Except, that is, when it doesn’t suit him. Then, for David Cameron, women are indeed the same as men – but just that little bit cheaper.
Last week, the insincerity of the Prime Minister’s commitment to gender equality was laid bare when the government belatedly published their equality assessment of the new junior doctor contract. Incredibly, it didn’t even try to hide the ways in which the contract discriminates against women, single mothers, carers and disabled doctors. Instead, every discriminatory aspect was brushed off as ‘a proportionate means of achieving a legitimate end”. No, that’s not a phrase from Donald Trump, it really is our twenty-first century UK government speaking. Women’s salaries, apparently, are mere collateral damage, to be sacrificed whenever David Cameron’s realpolitik demands it.
To the government’s embarrassment, the outcry provoked by this casual acceptance of gender discrimination has spread far beyond the UK. One of the directors of the World Health Organisation, Jim Campbell, stated this weekend that the new contract contravenes the United Nations Commission on the Status of Women. Its “regressive policies”, he explained on Twitter, mean “gender equity for junior doctors is at risk” and “female doctors will face widening pay gaps with male colleagues and may be forced to quit medicine”.
That’s quite an indictment. When a prime minister’s policies are so retrograde, so sexist, they fall foul of the United Nations and the WHO, you would hope he might pause and reconsider them.
The essence of the furore is the ways in which the junior doctor contract will introduce a new gender pay gap into the NHS, the world’s biggest employer. Until now, female doctors’ salaries have kept apace of men’s because small annual pay awards prevent part-time doctors – of whom the vast majority are women – earning less over time than their full-time colleagues. But the new contract knowingly strips these safeguards away, meaning that as doctors progress through their training, we will see ever-widening gender pay gaps.
Furthermore, according to the government’s own analysis, the increased anti-social working hours in the contract, with no extra renumeration,”will disproportionately disadvantage those who need to arrange childcare”, the bulk of whom are women. Their solution is to invite carers to find “informal unpaid childcare arrangements in the evenings and weekend” – because, of course, the UK is littered with people clamouring to do ad hoc nannying at 3am on a Sunday night.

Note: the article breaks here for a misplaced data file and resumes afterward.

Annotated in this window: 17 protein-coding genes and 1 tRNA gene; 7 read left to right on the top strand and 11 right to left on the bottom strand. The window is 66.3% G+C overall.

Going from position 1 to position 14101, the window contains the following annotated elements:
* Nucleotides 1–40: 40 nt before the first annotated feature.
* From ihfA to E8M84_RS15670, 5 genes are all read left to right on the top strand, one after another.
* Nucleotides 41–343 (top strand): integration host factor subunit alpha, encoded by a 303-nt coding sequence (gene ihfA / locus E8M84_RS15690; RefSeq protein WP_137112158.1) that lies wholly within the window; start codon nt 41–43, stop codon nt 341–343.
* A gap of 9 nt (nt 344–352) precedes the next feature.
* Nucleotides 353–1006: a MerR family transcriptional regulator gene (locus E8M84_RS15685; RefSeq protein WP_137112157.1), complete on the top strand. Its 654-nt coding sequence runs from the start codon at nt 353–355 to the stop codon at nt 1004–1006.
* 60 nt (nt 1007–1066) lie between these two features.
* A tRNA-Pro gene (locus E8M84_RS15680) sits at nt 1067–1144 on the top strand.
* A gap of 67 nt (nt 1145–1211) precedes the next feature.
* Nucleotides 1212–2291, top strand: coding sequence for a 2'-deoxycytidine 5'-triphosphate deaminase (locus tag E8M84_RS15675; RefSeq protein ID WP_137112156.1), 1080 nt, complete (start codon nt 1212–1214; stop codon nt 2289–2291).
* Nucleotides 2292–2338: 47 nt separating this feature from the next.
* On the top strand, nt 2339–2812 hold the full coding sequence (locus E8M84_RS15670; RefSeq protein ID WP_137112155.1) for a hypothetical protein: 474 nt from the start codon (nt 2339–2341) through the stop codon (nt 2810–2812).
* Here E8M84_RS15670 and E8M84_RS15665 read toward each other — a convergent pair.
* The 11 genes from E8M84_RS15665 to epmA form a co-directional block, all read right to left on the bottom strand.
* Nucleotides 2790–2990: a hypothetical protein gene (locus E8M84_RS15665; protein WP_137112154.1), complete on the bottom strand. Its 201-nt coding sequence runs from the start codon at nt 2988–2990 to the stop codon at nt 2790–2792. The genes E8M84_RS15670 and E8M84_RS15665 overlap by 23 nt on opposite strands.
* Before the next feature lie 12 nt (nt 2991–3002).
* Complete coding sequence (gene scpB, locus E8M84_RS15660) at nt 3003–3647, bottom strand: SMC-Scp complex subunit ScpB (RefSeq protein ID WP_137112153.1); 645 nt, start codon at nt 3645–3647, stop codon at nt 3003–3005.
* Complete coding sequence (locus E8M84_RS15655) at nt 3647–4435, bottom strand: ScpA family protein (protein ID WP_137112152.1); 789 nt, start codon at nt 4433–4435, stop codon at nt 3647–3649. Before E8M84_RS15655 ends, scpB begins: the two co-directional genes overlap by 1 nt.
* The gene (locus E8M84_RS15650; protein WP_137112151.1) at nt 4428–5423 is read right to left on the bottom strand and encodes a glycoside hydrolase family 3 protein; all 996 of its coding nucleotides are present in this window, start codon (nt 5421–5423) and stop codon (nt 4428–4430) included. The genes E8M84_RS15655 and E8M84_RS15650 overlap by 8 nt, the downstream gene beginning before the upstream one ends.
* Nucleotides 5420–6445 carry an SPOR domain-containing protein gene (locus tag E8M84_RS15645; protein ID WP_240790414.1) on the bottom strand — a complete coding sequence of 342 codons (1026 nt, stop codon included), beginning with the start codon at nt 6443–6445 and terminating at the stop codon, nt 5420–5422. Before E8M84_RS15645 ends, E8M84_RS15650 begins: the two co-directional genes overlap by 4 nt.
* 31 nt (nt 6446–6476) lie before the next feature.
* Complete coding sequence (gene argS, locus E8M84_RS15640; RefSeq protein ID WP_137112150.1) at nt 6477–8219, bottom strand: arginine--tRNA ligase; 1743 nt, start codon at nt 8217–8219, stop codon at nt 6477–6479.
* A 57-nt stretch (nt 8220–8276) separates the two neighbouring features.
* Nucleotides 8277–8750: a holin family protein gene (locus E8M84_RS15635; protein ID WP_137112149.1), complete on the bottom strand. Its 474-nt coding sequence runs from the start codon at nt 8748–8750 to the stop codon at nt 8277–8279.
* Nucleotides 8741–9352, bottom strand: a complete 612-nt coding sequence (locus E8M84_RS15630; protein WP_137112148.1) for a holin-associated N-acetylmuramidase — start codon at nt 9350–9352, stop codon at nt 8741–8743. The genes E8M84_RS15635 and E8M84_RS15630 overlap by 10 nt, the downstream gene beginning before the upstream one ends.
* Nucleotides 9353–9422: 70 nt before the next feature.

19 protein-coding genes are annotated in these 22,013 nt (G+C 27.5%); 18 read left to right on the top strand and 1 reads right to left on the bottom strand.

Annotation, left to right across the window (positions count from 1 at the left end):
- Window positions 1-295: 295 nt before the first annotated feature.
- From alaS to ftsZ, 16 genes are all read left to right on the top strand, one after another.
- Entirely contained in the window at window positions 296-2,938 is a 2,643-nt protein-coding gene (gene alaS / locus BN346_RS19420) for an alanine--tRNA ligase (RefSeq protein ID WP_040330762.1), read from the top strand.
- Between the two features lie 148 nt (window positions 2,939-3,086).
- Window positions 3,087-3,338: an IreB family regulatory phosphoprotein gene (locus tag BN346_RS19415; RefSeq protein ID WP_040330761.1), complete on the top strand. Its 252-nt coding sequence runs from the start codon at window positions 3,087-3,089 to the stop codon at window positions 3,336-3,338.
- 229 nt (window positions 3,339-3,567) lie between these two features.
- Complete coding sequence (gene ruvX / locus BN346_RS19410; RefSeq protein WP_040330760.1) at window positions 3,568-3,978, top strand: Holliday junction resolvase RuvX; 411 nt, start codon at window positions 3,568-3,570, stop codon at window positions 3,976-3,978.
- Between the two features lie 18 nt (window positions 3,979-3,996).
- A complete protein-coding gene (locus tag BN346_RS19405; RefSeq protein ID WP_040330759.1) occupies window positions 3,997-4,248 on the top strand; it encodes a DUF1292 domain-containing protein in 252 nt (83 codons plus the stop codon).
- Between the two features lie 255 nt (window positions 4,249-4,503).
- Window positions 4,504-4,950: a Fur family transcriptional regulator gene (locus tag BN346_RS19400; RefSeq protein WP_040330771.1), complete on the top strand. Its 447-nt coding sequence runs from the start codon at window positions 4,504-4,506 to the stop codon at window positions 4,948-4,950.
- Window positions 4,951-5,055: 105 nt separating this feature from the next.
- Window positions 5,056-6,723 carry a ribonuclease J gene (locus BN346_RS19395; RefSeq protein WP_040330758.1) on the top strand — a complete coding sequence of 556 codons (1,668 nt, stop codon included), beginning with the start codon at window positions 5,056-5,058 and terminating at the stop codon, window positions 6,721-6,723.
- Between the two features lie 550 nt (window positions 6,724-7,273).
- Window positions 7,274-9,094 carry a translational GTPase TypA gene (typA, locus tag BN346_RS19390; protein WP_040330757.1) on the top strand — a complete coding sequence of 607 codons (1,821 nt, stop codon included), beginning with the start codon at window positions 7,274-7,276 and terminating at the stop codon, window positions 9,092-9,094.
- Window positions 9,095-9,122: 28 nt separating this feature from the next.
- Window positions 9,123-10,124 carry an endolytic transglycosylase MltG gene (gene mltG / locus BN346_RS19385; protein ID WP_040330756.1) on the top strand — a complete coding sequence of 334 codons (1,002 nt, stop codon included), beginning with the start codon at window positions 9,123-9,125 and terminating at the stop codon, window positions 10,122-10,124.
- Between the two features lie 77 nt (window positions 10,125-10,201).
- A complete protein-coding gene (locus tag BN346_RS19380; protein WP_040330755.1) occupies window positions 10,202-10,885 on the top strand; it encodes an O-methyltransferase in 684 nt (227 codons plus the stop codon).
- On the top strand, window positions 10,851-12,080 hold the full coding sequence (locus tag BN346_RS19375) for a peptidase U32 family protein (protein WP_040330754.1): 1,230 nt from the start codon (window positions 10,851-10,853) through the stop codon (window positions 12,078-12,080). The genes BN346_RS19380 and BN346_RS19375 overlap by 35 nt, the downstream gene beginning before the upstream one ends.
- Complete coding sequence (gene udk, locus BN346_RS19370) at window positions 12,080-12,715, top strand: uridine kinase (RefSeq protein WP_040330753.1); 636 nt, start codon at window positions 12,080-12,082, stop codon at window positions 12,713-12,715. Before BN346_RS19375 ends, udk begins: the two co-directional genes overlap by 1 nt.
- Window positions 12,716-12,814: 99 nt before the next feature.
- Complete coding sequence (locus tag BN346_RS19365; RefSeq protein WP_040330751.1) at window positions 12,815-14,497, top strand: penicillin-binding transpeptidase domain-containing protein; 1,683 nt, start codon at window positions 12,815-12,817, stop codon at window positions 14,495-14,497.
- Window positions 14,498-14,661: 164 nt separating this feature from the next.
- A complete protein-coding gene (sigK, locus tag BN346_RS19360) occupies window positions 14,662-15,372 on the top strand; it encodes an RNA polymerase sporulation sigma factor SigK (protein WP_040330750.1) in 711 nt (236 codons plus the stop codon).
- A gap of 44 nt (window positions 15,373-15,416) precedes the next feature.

As a woman, a mother and a part-time doctor, I have never felt so betrayed by my government. What do I now say to my five-year old daughter when she tells me, eyes shining, that she wants to be a doctor when she grows up? “That’s wonderful, darling, try your hardest, do you best, and at the end of all that hard work, watch a man get paid more than you, for doing the same job as you.”
Britain has the sixth largest gender pay gap in the European Union, meaning that for every pound a man in Britain earns, a woman on average receives only 80 pence. That equates to us working ‘for free’ for 57 days of the year. To me, this is simply unacceptable.
The government is banking on this contract being legal, but what really matters to me is, is it right? Slashing disability allowances in the Budget was legal – yet the government rowed back the moment they realised they’d catastrophically misjudged the mood of the nation.
David Cameron may be happy for our children to grow up into a world where women still get paid less than a man, for doing exactly the same job as a man, but I am not. Nor, I have no doubt, are the vast majority of men and women in modern Britain. 60% of doctors in the NHS are women. With its regressive, discriminatory contract, the government seems hell-bent on driving us away.